A controversial aspect of national service was the use of conscripted white soldiers in the townships. This was seen as being police work. Policemen were the equivalent of Permanent Force as far as pay and conditions were concerned, so conscripts must have been much cheaper.

There was much opposition to a role in the townships from liberal whites, and a campaign of 'Troops out of the Townships' was launched. In 1987, it was almost expected that most infantry soldiers would do at least one tour of Border Duty and a stint of Township duty.

This was unpopular with infantry training staff, because they wanted to train their soldiers to use maximum force, rather than the 'restraint' which was needed in the Townships.

Troops doing Junior Leadership courses were often used for township duty while still on their course:

"Driving to work the other day I passed a whole lot of candidates on an officers course, who were running around with poles on their shoulders, and I got to thinking that they must almost be praying to be called out to one of the townships - standing around menacingly with a rifle must be infinitely better than running around with a heavy telegraph pole on one's shoulder."

Township duty was not popular with many conscripts, especially those who had been 'sensitised' before their induction. While I was assessing recruits at 5 SAI in February 1988 I heard many recruits requesting to do Border Duty rather than serve in the townships. There was nothing I could do to arrange this.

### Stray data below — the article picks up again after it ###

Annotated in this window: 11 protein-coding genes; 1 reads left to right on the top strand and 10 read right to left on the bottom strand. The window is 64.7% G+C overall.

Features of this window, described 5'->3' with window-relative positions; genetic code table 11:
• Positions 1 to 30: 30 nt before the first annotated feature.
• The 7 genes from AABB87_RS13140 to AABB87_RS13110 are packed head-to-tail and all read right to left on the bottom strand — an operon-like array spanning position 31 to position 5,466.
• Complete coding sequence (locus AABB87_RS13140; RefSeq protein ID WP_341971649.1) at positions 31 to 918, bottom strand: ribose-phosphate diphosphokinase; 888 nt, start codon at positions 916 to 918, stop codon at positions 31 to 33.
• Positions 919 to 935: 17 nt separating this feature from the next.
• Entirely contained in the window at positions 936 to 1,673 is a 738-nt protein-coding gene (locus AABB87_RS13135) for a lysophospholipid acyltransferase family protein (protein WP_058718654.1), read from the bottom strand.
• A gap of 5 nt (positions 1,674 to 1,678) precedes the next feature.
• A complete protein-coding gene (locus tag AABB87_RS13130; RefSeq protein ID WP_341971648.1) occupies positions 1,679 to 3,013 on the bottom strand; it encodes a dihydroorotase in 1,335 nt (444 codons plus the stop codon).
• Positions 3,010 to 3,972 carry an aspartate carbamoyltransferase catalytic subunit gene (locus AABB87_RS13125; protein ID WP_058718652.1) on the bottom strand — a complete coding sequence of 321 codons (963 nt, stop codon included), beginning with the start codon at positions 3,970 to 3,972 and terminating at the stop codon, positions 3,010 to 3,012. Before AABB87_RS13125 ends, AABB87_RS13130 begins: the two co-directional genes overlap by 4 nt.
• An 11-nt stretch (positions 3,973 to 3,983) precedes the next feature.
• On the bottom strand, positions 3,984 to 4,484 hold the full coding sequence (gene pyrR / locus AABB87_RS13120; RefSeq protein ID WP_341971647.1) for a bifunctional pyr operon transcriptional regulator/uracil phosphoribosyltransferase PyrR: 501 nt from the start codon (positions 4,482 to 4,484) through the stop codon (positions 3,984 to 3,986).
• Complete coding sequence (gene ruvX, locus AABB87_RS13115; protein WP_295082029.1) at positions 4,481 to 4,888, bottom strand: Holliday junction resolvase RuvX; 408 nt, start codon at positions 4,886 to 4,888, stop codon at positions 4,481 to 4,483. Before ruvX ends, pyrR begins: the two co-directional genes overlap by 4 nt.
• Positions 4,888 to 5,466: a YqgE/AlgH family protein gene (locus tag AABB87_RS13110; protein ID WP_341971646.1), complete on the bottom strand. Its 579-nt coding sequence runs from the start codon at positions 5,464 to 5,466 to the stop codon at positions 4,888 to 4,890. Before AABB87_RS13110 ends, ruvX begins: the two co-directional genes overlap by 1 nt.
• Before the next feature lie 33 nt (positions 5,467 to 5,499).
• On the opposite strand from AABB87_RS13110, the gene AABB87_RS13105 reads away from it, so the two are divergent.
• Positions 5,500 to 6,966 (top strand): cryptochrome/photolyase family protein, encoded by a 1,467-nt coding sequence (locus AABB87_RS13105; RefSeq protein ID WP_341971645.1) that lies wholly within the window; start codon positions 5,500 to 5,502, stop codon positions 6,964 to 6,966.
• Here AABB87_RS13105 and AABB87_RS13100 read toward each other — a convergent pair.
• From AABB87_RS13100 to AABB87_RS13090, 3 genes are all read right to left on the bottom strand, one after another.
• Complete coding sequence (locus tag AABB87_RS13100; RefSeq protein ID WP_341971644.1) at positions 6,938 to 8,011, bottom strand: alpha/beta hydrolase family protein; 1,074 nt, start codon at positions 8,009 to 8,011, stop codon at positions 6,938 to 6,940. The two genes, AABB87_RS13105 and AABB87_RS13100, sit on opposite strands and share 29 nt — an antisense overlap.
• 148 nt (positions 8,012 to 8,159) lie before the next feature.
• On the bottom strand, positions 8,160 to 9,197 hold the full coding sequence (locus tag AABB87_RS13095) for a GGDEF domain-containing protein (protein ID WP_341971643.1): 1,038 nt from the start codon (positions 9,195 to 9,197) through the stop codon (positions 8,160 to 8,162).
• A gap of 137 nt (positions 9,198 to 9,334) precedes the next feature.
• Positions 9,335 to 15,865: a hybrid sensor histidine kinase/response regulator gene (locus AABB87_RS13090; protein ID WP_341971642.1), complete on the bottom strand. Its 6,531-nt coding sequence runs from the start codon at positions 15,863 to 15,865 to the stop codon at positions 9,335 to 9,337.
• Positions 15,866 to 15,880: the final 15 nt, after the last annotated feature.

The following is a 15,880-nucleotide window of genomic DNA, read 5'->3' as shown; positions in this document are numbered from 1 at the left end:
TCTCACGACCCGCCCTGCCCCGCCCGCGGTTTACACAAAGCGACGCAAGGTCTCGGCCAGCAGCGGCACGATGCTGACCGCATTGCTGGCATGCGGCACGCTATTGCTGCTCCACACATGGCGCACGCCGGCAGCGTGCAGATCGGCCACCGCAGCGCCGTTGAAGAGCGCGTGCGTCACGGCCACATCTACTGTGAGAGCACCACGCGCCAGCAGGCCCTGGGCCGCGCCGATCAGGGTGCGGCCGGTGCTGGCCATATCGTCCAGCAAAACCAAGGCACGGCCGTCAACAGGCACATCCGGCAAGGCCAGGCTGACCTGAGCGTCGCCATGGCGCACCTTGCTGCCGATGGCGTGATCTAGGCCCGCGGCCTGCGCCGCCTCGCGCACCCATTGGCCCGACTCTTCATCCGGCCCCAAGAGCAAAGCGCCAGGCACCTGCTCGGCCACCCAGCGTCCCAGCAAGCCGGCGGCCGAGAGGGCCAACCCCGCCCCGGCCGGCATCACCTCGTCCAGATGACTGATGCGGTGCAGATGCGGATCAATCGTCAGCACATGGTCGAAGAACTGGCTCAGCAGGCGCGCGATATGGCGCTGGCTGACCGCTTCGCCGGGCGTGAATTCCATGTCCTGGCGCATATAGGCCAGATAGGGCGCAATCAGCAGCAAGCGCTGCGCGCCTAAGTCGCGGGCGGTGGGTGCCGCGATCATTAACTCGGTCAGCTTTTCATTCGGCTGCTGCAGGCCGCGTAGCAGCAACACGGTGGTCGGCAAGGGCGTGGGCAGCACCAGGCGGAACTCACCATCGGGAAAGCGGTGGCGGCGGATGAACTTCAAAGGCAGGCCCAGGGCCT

While I was detached to 5 SAI, their company deployed in Pietermaritzburg pursued and shot a terrorist. The powers that be decided to 'credit' this kill to the police.

There were many cases where soldiers making house to house searches in the townships helped themselves to possessions that they fancied. The legal mechanisms were in place to prosecute such offenders, when they were reported.

A friend recounts, while he was on a Junior Leaders' course being involved in house to house searches in the townships. One family was woken up, and an old man, very unimpressed, walked outside to have a pee.

"The townships are quieter now, thank God, and Lesh (Domestic Assistant) says that they can sleep at night now that the 'soldiers' are there. She and many other blacks are glad of the army's presence. In one instance the women lay down in front of the army vehicles to try to prevent them from leaving the area!"

- Extract from Mother's letter of 2/5/1990

Published: 1 July 2000.

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